We stopped at a little café by some bungalows to drink a couple of cokes, rest and reflect on the events of the last hour and a half. It was quite an experience and we both learned a lot. Dave gained a better understanding of Feathercraft kayaks (which I still believe are the best crafts for CASKE 2000), and I learned a few lessons. The first one is that it is much easier to eskimo roll than to re-enter a boat after a wet exit. The second one is that in light of the fact that our boats have no airtight bulkheads, it is necessary to use inflatable bags for stern and bow flotation. Other lessons I learned were to securely tie everything in the boat. I had read about it, but didn’t think that my sea sock would ever get dislodged from the end of the bow. I also thought that my pump was secured. Maybe it was but in the wrong place. Perhaps I accidentally untied it with my legs while trying the cowboy scramble. Quickly emptying a kayak is very important. The bilge pump just cannot handle the work fast enough. A large bucket fixed on deck with a bungy cord would have been more appropriate and would have saved me both time and energy.

Today, in just a couple of hours, I learned much about my kayak, the sea and myself. All the swimming practice I had done in the last months helped me remain confident until the last minute. I knew that I could clear the point and make the two kilometer swim in the waves to Nai Harn beach without any problem. The kayak on the other hand would have been lost. We paddled back to Rawai before dusk with a strong tailwind. I did put on my sea sock to avoid deja-vu. In spite of the use of a rudder, I felt like my kayak wasn’t responding to my command. With the tailwind strengthening, we got some good surfing on rolling waves, but kept having to sweepstroke to keep the boats straight. We arrived in the dark under a torrential rain. After a good shower, we met in front of a dish of grilled chicken dipped in sweet and spicy sauce accompanied with sticky rice. We celebrated my first successful roll and a good workout for the day. There are four more months before the start of CASKE 2000 and I know that I will need all that time to improve my kayaking skills, seamanship and physical condition to be ready.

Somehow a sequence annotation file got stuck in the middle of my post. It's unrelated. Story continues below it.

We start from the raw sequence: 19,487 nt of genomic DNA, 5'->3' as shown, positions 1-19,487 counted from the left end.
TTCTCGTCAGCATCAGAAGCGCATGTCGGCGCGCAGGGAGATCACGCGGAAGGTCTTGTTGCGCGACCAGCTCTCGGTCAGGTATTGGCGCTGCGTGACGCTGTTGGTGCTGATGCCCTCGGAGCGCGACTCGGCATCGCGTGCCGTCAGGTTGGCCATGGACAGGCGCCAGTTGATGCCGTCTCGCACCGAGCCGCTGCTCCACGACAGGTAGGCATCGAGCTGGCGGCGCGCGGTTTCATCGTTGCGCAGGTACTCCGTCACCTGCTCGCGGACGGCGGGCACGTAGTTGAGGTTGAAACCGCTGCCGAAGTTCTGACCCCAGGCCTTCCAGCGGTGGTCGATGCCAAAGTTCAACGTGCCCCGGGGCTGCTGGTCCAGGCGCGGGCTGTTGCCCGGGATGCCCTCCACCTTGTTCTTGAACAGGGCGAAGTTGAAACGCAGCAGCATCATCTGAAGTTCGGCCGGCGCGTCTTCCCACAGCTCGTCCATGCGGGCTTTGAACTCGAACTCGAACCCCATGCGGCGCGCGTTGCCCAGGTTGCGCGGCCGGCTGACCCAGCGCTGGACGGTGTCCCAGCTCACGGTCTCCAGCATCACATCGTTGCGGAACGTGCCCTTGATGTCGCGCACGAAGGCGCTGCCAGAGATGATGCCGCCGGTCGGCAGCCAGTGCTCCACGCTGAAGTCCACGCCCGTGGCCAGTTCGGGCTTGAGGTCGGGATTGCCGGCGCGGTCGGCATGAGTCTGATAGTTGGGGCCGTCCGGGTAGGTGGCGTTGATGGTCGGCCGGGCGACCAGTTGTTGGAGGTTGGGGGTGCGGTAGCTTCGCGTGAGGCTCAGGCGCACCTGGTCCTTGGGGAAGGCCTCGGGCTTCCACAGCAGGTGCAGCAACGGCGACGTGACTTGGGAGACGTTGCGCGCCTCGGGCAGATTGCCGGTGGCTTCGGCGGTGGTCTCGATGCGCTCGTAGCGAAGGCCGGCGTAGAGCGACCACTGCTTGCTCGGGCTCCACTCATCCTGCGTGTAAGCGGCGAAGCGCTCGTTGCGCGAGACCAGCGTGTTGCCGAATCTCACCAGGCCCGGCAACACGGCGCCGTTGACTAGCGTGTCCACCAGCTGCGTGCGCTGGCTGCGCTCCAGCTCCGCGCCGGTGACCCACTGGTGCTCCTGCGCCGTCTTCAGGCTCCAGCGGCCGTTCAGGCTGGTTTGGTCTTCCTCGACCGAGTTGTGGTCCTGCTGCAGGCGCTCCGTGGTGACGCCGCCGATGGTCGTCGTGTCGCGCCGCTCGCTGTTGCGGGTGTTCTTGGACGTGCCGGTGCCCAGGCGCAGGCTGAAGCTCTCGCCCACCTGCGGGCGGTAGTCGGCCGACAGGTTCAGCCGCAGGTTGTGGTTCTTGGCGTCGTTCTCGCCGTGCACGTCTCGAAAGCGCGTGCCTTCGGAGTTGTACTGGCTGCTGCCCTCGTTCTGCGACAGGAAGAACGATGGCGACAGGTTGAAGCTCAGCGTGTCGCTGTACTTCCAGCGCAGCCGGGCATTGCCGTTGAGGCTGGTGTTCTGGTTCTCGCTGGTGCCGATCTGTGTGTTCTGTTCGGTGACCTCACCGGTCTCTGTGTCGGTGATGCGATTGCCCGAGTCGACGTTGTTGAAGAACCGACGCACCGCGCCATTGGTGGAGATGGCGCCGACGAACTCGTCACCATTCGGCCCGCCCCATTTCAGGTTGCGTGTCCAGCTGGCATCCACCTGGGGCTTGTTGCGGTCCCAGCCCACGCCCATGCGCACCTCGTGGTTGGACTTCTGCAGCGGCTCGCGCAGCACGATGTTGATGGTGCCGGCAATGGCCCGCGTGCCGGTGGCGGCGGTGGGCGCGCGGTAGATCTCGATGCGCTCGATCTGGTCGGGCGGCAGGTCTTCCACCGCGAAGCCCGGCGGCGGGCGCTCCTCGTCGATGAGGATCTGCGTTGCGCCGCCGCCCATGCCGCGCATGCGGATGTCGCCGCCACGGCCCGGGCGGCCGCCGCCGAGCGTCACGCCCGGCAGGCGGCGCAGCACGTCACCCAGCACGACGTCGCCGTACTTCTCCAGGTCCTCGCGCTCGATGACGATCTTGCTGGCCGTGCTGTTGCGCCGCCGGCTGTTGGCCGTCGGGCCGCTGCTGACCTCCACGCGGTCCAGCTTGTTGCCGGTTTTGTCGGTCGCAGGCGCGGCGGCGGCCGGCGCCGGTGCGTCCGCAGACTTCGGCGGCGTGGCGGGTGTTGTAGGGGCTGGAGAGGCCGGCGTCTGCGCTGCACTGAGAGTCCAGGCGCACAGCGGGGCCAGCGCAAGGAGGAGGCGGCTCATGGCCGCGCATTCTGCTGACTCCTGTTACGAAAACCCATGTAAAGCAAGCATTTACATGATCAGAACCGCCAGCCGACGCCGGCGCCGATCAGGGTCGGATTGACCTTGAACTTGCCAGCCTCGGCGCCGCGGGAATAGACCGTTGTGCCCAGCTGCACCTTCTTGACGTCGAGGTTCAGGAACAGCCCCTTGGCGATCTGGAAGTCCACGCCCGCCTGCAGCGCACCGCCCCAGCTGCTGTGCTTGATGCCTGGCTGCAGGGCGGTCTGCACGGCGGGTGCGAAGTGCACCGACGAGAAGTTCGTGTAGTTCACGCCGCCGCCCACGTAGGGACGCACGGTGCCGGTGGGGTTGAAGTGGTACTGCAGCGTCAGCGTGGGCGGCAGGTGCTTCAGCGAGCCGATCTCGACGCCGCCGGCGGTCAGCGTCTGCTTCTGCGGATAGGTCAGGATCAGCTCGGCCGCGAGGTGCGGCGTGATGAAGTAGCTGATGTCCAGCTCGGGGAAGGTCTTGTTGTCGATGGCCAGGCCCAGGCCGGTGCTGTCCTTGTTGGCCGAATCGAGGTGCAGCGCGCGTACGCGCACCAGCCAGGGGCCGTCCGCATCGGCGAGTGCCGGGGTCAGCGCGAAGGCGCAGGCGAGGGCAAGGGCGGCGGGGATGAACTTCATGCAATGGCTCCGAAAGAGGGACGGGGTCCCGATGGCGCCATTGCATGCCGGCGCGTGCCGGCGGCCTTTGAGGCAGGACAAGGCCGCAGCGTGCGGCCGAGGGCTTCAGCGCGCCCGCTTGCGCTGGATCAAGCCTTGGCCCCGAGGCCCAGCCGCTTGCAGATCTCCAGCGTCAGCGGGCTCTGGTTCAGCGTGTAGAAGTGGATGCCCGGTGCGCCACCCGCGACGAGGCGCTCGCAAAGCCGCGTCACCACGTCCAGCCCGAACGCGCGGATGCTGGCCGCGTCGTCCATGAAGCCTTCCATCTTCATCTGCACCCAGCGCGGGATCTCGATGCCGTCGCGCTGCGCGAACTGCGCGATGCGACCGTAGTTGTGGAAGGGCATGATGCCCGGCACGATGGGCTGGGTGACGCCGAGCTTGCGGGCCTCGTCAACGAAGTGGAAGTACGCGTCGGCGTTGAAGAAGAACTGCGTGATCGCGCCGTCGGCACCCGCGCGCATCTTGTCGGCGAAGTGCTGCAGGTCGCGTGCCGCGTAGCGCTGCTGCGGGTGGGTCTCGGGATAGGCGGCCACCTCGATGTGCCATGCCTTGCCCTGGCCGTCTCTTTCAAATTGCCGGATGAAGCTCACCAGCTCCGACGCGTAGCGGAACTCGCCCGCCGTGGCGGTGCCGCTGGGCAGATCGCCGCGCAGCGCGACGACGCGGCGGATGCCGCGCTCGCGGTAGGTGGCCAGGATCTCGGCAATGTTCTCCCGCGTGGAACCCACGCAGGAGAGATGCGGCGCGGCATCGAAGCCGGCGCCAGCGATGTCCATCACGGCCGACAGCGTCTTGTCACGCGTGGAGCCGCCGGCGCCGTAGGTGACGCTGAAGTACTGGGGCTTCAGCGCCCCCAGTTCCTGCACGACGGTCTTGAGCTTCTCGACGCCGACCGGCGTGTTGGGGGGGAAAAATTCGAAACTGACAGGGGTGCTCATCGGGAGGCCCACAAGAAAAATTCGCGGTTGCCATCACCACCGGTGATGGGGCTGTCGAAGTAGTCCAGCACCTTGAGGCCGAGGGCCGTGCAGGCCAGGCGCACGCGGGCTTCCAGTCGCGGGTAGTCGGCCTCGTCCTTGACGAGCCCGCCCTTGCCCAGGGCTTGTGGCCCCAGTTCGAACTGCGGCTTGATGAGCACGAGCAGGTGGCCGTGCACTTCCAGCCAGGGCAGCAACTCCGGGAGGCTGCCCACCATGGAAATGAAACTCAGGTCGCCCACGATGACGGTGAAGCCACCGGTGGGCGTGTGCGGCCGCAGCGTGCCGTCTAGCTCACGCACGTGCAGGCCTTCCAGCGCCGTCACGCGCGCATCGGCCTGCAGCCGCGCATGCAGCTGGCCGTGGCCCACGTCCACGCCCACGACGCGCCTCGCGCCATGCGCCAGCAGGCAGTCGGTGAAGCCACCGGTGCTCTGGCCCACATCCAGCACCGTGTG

The rainy season has chased most tourists out of Thailand. I welcome it for the training conditions it provides and I’m looking for my next experience on the water with Dave.

Note: Dave Williams is a sea kayak instructor and Guide in Thailand. He organizes expeditions in other South East Asian countries as well. Dave was our instructor during all our training in Thailand. We invite you to check his website at or email him at [email protected] .

If you liked these stories, you will find many more in our other journals:

CASKE 2000 Expedition Journals by Jean-Philippe Soule and Luke Shullenberger